(NEW YORK TIMES) — “Don’t get in that one!” a woman cried, standing in front of an open elevator door, a quiet toddler in her arms.
But why? Was this elevator dangerous? Well, no. But in a city where perhaps the dirtiest word of all is “wait,” it was close enough.
“It’ll stop on like every floor,” said the woman, Shira Stember, standing in the lobby of a Seward Park co-op building on the Lower East Side. While she is happy the elevator is there for her neighbors, Ms. Stember said, she prefers to take the next car, because this open door leads into a Shabbos elevator.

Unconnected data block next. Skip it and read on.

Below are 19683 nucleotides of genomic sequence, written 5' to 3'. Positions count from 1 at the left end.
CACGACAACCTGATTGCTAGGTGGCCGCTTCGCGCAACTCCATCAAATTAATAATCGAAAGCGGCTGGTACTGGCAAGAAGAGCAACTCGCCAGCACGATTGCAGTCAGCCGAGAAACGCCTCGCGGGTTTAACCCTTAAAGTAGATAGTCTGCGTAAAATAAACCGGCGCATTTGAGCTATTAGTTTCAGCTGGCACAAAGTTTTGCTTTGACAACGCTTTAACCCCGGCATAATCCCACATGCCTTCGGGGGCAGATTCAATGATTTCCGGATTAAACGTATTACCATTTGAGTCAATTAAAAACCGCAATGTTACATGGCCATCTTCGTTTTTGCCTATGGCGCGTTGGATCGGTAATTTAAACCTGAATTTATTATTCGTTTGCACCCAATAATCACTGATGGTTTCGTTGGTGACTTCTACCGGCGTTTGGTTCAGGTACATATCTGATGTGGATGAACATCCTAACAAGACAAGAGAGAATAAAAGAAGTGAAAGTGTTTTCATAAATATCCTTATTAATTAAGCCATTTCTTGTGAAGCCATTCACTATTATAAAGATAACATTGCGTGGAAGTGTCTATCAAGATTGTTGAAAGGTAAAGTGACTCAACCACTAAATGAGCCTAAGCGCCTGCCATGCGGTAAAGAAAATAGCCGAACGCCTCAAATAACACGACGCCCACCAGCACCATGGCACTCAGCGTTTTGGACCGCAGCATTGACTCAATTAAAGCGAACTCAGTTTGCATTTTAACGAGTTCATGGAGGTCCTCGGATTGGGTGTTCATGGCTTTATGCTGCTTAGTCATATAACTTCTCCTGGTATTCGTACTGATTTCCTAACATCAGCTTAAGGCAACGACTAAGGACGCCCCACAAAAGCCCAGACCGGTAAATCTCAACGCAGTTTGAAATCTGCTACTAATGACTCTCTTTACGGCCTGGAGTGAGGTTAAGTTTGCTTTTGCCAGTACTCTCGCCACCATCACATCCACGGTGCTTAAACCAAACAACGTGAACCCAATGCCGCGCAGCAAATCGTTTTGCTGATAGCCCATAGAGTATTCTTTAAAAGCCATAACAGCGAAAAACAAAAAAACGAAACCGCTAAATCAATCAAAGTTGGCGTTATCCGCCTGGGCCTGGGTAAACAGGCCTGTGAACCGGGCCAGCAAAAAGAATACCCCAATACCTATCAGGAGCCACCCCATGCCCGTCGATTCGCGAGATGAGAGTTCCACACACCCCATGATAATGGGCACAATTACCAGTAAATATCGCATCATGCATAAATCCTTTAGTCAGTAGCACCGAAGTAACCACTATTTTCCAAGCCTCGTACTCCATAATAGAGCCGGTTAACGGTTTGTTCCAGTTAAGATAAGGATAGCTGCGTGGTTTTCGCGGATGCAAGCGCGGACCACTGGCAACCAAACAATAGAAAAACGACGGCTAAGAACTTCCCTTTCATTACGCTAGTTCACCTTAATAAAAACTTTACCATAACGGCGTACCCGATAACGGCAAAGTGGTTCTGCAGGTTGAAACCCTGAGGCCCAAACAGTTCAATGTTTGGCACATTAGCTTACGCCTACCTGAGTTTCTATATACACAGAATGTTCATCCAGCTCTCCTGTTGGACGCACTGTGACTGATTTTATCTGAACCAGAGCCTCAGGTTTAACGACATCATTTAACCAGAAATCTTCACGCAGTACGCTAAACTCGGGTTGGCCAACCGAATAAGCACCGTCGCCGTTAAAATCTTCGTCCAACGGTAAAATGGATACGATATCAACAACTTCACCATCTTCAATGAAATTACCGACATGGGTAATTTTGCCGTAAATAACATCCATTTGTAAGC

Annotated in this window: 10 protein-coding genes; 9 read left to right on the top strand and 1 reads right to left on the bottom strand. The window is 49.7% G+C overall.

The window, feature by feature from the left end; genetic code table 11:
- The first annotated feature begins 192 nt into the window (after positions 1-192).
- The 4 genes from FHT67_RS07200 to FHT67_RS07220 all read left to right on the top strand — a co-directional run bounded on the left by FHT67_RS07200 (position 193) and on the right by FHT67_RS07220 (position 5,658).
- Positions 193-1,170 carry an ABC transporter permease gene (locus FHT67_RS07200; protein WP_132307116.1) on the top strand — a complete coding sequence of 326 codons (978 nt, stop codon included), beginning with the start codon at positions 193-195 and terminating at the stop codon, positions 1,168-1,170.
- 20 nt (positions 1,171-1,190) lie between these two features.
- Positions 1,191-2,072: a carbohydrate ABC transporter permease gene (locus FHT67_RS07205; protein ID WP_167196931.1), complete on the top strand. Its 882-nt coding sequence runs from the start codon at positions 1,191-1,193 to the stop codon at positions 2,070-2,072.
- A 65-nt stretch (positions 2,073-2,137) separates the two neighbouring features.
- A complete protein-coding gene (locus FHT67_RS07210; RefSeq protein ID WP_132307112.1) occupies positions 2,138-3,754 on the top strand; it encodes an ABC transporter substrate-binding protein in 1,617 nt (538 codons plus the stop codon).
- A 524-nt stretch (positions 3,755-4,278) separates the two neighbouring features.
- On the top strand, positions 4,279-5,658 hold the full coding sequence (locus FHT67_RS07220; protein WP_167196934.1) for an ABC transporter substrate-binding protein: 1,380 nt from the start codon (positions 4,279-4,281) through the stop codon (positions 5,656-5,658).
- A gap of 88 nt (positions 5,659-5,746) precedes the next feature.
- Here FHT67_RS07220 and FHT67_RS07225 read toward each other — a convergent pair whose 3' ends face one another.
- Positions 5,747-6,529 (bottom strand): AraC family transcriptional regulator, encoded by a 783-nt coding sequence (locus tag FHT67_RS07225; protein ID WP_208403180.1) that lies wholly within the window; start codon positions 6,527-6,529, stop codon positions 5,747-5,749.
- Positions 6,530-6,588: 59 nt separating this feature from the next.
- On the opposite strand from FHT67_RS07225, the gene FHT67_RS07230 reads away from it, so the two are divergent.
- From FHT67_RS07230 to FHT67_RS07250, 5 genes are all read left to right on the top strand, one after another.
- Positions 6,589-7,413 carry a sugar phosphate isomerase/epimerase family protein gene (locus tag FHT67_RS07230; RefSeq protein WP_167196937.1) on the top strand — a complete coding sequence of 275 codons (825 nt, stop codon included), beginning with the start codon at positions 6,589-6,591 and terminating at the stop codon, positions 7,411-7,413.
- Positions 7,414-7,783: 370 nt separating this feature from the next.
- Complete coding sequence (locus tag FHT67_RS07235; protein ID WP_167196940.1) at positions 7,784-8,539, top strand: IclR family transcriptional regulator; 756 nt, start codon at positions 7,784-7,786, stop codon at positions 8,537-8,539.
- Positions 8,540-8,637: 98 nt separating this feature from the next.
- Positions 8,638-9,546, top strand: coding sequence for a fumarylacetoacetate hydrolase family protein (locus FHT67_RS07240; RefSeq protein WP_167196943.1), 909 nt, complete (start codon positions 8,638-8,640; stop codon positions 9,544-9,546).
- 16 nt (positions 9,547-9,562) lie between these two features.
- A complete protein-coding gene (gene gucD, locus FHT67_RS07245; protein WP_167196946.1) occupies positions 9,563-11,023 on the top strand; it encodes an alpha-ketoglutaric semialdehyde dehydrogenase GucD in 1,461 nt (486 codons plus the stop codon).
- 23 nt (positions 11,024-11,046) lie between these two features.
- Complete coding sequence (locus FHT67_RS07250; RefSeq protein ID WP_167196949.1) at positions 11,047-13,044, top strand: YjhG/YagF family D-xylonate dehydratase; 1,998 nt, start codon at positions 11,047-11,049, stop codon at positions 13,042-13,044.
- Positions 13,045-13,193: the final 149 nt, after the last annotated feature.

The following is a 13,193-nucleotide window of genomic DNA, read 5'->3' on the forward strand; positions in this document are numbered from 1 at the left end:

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From sundown on Friday until the sun sets on Saturday, many observant Jews refrain from certain activities, including pushing elevator buttons, following a restriction that comes from a prohibition against creating sparks and fires. So in some buildings, elevators are programmed to stop automatically on every floor during the Sabbath. That way, observant Jews can hop right in and, eventually, get where they are going.